EPA also disagrees that pending action on Maryland's PSD increments into its approved PSD program means that Maryland does not have an adequate maintenance plan under CAA section 175A. Maryland has an EPA-approved PSD program that includes PM2.5 as a regulated new source review (NSR) pollutant. Therefore, any increase in direct PM2.5 emissions or emissions of its precursors (sulfur dioxide (SO2) and NOX) planned by a new source or from a modified source will trigger the requirements to obtain a PSD permit; to perform an air quality analysis that demonstrates that the proposed source or modification will not cause or contribute to a violation of the PM2.5 NAAQS; and to apply best available control technology (BACT) for PM2.5. The commenter is correct that EPA has not yet taken action on Maryland's August 22, 2013 submission of proposed PM2.5 increments for approval into the Maryland SIP. EPA is currently in the process of taking action on this submission. However, the absence of PM2.5 increments from Maryland's PSD program does not prevent the program from addressing and helping to assure maintenance of the PM2.5 standard in accordance with CAA section 175A. A PSD increment is the maximum increase in concentration that is allowed to occur above a baseline concentration for a pollutant, but the level of the increment can never exceed the NAAQS. Therefore, even in the absence of an approved PSD increment, Maryland's PSD program prohibits air quality from deteriorating beyond the concentration allowed by the applicable NAAQS. See COMAR 26.11.06.14—General Emissions Standards, Prohibitions, and Restrictions—Control of PSD Sources. Thus, Maryland's PSD program is adequate for purposes of assuring maintenance of the 1997 annual PM2.5 standard as required by section 175A.
For the reasons explained above, EPA concludes that the features of the PSD program in Maryland's SIP do not detract from the program's adequacy for purposes of maintenance of the standard and redesignation of the Area. It is, therefore, sufficient for the purposes of maintaining the 1997 annual PM2.5 NAAQS in the Maryland portion of the Martinsburg Area.
II. Final Action
EPA is taking final action on the redesignation request and SIP revision submitted by the State of Maryland, on December 12, 2013, for the Maryland portion of the Martinsburg Area for the 1997 annual PM2.5 NAAQS. EPA is approving Maryland's redesignation request for the 1997 annual PM2.5 NAAQS, because EPA has determined that the request meets the redesignation criteria set forth in section 107(d)(3)(E) of the CAA for this standard. EPA is approving the associated maintenance plan for the Maryland portion of the Area as a revision to the Maryland SIP for the 1997 annual PM2.5 NAAQS because it meets the requirements of section 175A of the CAA. EPA is also approving the 2017 and 2025 PM2.5 and NOX MVEBs submitted by Maryland for Washington County for transportation conformity purposes. Approval of this redesignation request will change the official designation of the Maryland portion of the Martinsburg Area from nonattainment to attainment for the 1997 annual PM2.5 NAAQS.
In accordance with 5 U.S.C. 553(d), EPA finds there is good cause for this action to become effective immediately upon publication. A delayed effective date is unnecessary due to the nature of a redesignation to attainment, which eliminates CAA obligations that would otherwise apply. The immediate effective date for this action is authorized under both 5 U.S.C. 553(d)(1), which provides that rulemaking actions may become effective less than 30 days after publication if the rule “grants or recognizes an exemption or relieves a restriction,” and section 553(d)(3), which allows an effective date less than 30 days after publication “as otherwise provided by the agency for good cause found and published with the rule.” The purpose of the 30-day waiting period prescribed in section 553(d) is to give affected parties a reasonable time to adjust their behavior and prepare before the final rule takes effect. Today's rule, however, does not create any new regulatory requirements such that affected parties would need time to prepare before the rule takes effect. Rather, today's rule relieves the State of Maryland of the obligation to comply with nonattainment-related planning requirements for the Maryland portion of the Area pursuant to Part D of the CAA and approves certain emissions inventories and MVEBs for the Maryland portion of the Area. For these reasons, EPA finds good cause under 5 U.S.C. 553(d) for this action to become effective on the date of publication of this notice.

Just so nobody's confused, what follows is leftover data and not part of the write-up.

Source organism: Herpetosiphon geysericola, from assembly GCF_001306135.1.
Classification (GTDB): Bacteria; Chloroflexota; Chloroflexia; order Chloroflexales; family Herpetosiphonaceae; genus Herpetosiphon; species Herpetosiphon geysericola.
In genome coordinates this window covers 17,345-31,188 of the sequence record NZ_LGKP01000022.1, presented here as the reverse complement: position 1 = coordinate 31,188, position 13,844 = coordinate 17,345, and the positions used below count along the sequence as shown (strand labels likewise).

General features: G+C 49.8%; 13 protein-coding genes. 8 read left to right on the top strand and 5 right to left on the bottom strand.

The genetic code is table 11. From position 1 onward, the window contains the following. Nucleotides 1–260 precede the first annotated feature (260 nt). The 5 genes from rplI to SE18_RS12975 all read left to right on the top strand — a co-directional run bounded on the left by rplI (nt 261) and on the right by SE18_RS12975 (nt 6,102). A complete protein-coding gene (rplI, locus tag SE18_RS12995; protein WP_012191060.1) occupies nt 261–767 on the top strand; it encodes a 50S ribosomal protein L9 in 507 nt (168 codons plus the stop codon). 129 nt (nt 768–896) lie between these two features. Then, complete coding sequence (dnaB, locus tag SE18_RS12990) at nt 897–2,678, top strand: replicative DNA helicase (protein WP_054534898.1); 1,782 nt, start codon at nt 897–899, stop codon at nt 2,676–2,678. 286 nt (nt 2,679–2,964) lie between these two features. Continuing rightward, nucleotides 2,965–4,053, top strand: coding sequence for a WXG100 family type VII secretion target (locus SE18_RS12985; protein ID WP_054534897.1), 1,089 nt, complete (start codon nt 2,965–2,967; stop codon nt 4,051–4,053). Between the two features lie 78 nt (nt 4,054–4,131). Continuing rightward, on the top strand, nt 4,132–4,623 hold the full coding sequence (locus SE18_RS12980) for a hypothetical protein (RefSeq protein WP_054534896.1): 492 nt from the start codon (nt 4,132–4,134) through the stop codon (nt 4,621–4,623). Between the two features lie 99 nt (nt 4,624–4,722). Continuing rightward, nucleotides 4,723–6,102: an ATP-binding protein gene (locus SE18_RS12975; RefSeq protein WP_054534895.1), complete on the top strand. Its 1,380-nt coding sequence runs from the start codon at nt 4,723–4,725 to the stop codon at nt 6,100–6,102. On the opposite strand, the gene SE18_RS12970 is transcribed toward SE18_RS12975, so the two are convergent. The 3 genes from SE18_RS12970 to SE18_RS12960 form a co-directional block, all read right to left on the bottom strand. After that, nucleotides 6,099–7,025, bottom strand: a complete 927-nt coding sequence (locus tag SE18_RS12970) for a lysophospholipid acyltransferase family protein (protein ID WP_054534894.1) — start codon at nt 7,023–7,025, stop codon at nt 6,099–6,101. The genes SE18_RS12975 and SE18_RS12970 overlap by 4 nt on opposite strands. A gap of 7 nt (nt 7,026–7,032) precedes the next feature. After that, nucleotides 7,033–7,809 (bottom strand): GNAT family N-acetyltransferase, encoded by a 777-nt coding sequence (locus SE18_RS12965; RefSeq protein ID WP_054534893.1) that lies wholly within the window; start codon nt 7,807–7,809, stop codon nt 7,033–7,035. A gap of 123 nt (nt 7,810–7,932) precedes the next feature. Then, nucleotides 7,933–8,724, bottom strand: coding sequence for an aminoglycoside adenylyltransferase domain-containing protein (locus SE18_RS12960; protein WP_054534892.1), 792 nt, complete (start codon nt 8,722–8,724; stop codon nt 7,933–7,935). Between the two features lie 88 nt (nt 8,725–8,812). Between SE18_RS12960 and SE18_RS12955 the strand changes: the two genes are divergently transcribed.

III. Statutory and Executive Order Reviews
A. General Requirements
Under the CAA, redesignation of an area to attainment and the accompanying approval of the maintenance plan under CAA section 107(d)(3)(E) are actions that affect the status of geographical area and do not impose any additional regulatory requirements on sources beyond those required by state law. A redesignation to attainment does not in and of itself impose any new requirements, but rather results in the application of requirements contained in the CAA for areas that have been redesignated to attainment. Moreover, the Administrator is required to approve a SIP submission that complies with the provisions of the Act and applicable Federal regulations. 42 U.S.C. 7410(k); 40 CFR 52.02(a). Thus, in reviewing SIP submissions, EPA's role is to approve state choices, provided that they meet the criteria of the CAA. Accordingly, this action merely approves state law as meeting Federal requirements and does not impose additional requirements beyond those imposed by state law. For that reason, this action:
- Is not a “significant regulatory action” subject to review by the Office of Management and Budget under Executive Order 12866 (58 FR 51735, October 4, 1993);
- does not impose an information collection burden under the provisions of the Paperwork Reduction Act (44 U.S.C. 3501 et seq.);
- is certified as not having a significant economic impact on a substantial number of small entities under the Regulatory Flexibility Act (5 U.S.C. 601 et seq.);